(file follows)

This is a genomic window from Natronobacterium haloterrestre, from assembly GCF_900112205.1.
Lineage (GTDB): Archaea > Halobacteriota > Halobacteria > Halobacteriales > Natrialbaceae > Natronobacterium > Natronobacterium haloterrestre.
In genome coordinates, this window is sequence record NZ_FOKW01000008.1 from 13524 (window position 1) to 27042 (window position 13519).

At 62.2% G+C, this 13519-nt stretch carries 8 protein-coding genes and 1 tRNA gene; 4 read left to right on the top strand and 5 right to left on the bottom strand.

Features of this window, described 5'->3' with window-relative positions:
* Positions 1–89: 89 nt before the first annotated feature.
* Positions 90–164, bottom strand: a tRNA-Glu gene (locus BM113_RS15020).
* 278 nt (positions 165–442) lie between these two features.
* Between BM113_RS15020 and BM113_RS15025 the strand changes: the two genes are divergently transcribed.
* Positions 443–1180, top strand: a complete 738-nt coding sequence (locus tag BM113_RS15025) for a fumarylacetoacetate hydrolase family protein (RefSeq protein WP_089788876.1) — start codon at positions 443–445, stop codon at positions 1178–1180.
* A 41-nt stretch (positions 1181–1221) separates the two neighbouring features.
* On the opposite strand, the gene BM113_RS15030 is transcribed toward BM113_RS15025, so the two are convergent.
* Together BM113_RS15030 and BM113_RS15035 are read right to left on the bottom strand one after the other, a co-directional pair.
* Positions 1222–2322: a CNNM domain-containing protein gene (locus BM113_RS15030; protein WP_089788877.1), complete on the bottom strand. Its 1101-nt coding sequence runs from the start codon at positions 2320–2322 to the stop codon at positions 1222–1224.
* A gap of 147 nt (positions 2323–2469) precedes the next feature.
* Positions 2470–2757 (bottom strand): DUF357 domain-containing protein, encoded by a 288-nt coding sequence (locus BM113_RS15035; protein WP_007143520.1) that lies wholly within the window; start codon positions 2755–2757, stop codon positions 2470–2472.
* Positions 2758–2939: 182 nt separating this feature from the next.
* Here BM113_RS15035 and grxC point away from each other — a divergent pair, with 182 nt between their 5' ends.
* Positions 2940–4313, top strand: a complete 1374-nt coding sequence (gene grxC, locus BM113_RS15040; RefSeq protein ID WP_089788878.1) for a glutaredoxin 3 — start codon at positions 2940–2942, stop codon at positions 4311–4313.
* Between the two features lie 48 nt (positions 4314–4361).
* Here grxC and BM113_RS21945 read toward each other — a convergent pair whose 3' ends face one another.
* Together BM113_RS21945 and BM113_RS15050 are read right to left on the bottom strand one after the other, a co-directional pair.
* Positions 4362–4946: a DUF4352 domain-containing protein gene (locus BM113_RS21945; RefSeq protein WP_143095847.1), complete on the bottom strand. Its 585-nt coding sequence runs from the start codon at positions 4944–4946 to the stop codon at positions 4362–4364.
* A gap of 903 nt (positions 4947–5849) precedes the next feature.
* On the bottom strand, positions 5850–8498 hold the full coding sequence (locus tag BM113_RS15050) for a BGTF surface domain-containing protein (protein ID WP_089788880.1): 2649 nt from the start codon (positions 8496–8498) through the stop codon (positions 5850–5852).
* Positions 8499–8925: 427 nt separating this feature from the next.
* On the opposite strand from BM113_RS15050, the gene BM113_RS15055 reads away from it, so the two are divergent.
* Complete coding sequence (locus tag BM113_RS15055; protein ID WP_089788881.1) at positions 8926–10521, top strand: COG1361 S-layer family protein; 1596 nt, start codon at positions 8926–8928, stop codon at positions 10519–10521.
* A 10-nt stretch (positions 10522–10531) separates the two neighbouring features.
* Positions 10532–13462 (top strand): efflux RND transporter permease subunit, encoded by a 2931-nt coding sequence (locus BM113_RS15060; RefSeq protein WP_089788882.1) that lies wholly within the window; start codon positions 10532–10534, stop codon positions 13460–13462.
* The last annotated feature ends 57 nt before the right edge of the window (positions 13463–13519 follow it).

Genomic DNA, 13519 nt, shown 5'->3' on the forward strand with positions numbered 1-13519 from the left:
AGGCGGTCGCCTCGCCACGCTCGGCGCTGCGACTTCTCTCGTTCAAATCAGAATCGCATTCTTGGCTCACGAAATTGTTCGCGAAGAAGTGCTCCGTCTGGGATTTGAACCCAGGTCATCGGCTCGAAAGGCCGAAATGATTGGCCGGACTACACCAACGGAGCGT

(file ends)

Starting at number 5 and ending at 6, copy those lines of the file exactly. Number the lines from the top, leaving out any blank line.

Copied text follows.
Features of this window, described 5'->3' with window-relative positions:
* Positions 1–89: 89 nt before the first annotated feature.